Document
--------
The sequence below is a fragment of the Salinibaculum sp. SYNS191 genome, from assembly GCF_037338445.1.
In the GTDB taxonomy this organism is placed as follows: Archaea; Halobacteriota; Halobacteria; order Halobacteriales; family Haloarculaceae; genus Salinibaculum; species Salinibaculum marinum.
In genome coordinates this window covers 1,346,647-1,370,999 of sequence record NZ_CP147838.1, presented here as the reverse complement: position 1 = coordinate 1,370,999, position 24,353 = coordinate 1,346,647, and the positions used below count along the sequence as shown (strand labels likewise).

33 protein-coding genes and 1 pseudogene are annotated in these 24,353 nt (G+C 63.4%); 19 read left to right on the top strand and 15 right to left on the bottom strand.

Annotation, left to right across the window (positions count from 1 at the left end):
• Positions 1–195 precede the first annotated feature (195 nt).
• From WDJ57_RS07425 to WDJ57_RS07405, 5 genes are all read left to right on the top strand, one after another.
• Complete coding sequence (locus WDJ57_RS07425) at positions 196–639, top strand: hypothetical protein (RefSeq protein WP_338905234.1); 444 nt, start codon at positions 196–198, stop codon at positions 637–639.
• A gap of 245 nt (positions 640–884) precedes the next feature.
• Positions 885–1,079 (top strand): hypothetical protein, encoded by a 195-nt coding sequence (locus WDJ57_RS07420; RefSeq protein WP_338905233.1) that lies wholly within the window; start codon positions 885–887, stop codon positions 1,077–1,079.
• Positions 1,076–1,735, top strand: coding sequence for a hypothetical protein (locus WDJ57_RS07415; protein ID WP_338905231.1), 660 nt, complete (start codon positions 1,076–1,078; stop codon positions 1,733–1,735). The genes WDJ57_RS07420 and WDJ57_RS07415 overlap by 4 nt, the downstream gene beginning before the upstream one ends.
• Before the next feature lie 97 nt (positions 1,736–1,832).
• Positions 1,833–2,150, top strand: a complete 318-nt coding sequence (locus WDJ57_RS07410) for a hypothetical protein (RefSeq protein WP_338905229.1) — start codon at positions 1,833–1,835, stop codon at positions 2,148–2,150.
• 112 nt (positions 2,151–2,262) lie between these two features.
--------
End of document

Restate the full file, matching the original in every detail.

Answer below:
The sequence below is a fragment of the Salinibaculum sp. SYNS191 genome, from assembly GCF_037338445.1.
In the GTDB taxonomy this organism is placed as follows: Archaea; Halobacteriota; Halobacteria; order Halobacteriales; family Haloarculaceae; genus Salinibaculum; species Salinibaculum marinum.
In genome coordinates this window covers 1,346,647-1,370,999 of sequence record NZ_CP147838.1, presented here as the reverse complement: position 1 = coordinate 1,370,999, position 24,353 = coordinate 1,346,647, and the positions used below count along the sequence as shown (strand labels likewise).

33 protein-coding genes and 1 pseudogene are annotated in these 24,353 nt (G+C 63.4%); 19 read left to right on the top strand and 15 right to left on the bottom strand.

Annotation, left to right across the window (positions count from 1 at the left end):
• Positions 1–195 precede the first annotated feature (195 nt).
• From WDJ57_RS07425 to WDJ57_RS07405, 5 genes are all read left to right on the top strand, one after another.
• Complete coding sequence (locus WDJ57_RS07425) at positions 196–639, top strand: hypothetical protein (RefSeq protein WP_338905234.1); 444 nt, start codon at positions 196–198, stop codon at positions 637–639.
• A gap of 245 nt (positions 640–884) precedes the next feature.
• Positions 885–1,079 (top strand): hypothetical protein, encoded by a 195-nt coding sequence (locus WDJ57_RS07420; RefSeq protein WP_338905233.1) that lies wholly within the window; start codon positions 885–887, stop codon positions 1,077–1,079.
• Positions 1,076–1,735, top strand: coding sequence for a hypothetical protein (locus WDJ57_RS07415; protein ID WP_338905231.1), 660 nt, complete (start codon positions 1,076–1,078; stop codon positions 1,733–1,735). The genes WDJ57_RS07420 and WDJ57_RS07415 overlap by 4 nt, the downstream gene beginning before the upstream one ends.
• Before the next feature lie 97 nt (positions 1,736–1,832).
• Positions 1,833–2,150, top strand: a complete 318-nt coding sequence (locus WDJ57_RS07410) for a hypothetical protein (RefSeq protein WP_338905229.1) — start codon at positions 1,833–1,835, stop codon at positions 2,148–2,150.
• 112 nt (positions 2,151–2,262) lie between these two features.